Venmo is a mobile app that allows one party to send money to another party without involving multiple intermediaries. Transfers use the ACH system and therefore are subject to NACHA rules, however, Venmo account holders are not required to receive the money you send them. Practically speaking, even if you authorize a loan and you send borrowed money to a Venmo account holder, if the Venmo account holder does not authorize receipt of that money, it hasn’t been borrowed. This is another layer of protection, both for the lender and the borrower.

Another benefit to using Venmo is that a Venmo account must be tied to a bank account. During the loan application process, you can have potential borrowers set up a Venmo account and make it a precondition to transfer money through the app. All transactions are free as long as money is funded through a bank account or money is transferred from a Venmo account balance.

clearXchange is another P2P money transfer app that can be used for borrowing and lending money. The benefit to using clearXchange is that it is owned by fraud prevention and risk management company Early Warning and used by the nation’s largest banks. Network banks include Capital One, Bank of America, and Wells Fargo. It is also web-based, which means that borrowers do not need to use their smartphones to conduct transactions.

Such technology succeeds because developers have placed a high priority on security and data encryption technology. Lenders and borrower can be confident that transactions are secure and payments made quickly and safely.

The best way to stay current in your lending practices is to utilize the technology that makes payments and money transfers easy and more affordable. ACH wins on both points. The future of lending and borrower repayment is electronic, and it’s only going to get better.

Author:

Allen Taylor

 

 

 

ACH for lenders, what it is and how to use it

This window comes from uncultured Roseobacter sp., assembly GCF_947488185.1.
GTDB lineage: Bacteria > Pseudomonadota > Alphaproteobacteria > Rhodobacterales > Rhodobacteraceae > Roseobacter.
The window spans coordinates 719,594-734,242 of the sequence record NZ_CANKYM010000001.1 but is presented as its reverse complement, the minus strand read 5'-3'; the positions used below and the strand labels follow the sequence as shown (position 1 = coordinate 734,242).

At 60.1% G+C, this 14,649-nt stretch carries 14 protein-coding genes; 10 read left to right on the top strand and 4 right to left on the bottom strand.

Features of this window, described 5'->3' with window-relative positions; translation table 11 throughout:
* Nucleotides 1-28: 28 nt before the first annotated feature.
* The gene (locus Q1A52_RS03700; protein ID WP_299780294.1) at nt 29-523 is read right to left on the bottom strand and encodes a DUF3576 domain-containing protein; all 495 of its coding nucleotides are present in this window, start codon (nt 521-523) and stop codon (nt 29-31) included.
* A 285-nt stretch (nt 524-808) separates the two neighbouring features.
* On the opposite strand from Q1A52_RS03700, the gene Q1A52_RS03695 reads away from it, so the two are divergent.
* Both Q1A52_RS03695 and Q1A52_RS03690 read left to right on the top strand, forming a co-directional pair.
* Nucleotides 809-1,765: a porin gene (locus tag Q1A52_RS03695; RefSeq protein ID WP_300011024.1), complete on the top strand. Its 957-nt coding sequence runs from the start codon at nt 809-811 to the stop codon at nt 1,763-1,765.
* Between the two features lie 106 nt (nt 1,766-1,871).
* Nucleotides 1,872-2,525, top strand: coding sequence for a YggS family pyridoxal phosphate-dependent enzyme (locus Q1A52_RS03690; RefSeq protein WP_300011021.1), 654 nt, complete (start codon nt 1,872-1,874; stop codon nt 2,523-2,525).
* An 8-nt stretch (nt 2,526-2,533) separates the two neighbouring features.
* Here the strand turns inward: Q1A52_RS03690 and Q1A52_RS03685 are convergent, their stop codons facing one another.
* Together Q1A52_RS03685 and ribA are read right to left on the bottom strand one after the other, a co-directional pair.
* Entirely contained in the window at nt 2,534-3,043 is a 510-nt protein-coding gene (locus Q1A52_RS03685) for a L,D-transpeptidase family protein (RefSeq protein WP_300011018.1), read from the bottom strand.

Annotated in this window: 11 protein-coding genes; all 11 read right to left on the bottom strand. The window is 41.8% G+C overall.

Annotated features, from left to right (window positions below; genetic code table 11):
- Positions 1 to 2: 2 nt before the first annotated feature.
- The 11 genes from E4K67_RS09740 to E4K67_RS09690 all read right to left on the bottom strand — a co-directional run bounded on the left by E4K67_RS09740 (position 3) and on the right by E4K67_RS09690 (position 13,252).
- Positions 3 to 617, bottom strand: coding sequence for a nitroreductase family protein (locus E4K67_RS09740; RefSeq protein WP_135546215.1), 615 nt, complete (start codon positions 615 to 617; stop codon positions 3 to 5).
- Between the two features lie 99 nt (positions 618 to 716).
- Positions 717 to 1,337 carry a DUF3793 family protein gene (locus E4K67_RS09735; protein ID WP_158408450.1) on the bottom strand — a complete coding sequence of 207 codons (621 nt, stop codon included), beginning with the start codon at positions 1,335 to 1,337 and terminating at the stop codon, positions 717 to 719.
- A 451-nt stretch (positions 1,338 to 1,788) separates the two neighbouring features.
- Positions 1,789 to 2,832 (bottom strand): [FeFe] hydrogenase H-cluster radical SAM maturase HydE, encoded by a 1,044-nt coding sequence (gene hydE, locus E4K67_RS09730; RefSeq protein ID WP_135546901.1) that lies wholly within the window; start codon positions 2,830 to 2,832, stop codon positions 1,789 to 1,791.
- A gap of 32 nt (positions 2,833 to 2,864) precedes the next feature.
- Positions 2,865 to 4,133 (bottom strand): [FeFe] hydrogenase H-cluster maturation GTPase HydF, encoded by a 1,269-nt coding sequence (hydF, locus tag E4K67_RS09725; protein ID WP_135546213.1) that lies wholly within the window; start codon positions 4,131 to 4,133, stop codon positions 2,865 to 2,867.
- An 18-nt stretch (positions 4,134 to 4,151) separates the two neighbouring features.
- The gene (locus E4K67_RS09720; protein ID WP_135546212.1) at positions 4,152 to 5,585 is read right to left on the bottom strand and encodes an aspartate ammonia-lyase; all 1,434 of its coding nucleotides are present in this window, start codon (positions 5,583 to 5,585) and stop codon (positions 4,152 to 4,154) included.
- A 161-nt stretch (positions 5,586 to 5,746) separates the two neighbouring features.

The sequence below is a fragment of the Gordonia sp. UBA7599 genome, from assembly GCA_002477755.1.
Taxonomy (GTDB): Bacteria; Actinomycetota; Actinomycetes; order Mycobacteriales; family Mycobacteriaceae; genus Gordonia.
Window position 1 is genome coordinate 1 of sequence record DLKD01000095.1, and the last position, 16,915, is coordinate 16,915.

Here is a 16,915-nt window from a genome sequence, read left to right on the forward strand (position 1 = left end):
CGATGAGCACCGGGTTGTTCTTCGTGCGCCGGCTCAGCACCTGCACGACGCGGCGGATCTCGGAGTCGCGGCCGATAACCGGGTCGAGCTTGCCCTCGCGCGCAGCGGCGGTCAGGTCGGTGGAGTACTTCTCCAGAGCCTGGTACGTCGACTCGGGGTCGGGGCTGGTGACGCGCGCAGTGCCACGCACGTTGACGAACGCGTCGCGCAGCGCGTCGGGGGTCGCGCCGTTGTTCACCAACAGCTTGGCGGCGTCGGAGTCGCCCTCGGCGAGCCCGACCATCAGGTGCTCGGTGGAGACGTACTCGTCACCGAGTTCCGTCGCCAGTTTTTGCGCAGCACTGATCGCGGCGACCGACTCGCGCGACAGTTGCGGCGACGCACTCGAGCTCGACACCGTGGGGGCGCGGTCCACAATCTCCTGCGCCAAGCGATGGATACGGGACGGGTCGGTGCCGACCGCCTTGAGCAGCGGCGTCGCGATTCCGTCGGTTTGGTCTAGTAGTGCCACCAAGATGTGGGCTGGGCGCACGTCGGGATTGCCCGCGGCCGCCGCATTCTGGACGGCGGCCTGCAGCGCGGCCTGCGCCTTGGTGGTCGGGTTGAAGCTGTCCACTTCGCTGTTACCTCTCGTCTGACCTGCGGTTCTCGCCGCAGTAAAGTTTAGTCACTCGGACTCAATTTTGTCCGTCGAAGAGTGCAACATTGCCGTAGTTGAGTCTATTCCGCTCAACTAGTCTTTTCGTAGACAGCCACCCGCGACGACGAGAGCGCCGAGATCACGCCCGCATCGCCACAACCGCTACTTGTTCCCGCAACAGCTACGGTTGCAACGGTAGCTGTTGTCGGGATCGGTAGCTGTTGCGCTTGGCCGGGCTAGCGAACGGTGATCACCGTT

ACH for lenders, what it is and how to use it

A Look at the Automated Clearing House for Lenders Alternative lenders do not have to be relegated to a dark corner of the financial industry just because of the connotations associated with the word “alternative.” Rather, lenders of all stripes can take advantage of some of the legacy systems that have been in place for […]

ACH for lenders, what it is and how to use it

A Look at the Automated Clearing House for Lenders

Alternative lenders do not have to be relegated to a dark corner of the financial industry just because of the connotations associated with the word “alternative.” Rather, lenders of all stripes can take advantage of some of the legacy systems that have been in place for years. One of those systems is the Automated Clearing House, or ACH.

ACH has, since 1974, provided a way for financial institutions to deliver and receive payments electronically in the U.S. The system is governed by the National Automated Clearing House Association (NACHA), a non-governmental organization with two missions. NACHA’s first mission is to oversee the ACH process, which consists of three components: 1) operating rules, 2) enforcement and risk management, and 3) ACH network development; the second mission is to serve as an industry trade association.

How ACH Works for the Benefit of Lenders

ACH allows lenders a way to receive payments quicker and more efficiently. Before electronic payment systems, payments were made by check, money order, or other types of paper transactions, including cash. With the advent of credit cards, payment and money transfers could be made more directly, more quickly, and more efficiently. Types of transactions that can be made through ACH include credit card payments, debit card transactions, payroll direct deposits, government benefits, bill payments, online banking payments, money transfers, person-to-person (P2P) transactions, business-to-business payments, e-commerce, charitable donations, loan repayments, and more.

The process begins with an originator. It can be an individual, a business, government agency, a non-profit organization, or any legal entity. The originator electronically enters a direct deposit or payment transaction into the network using a routing number similar to those used for check processing. Each transaction is received by an Originating Depository Financial Institution (ODFI).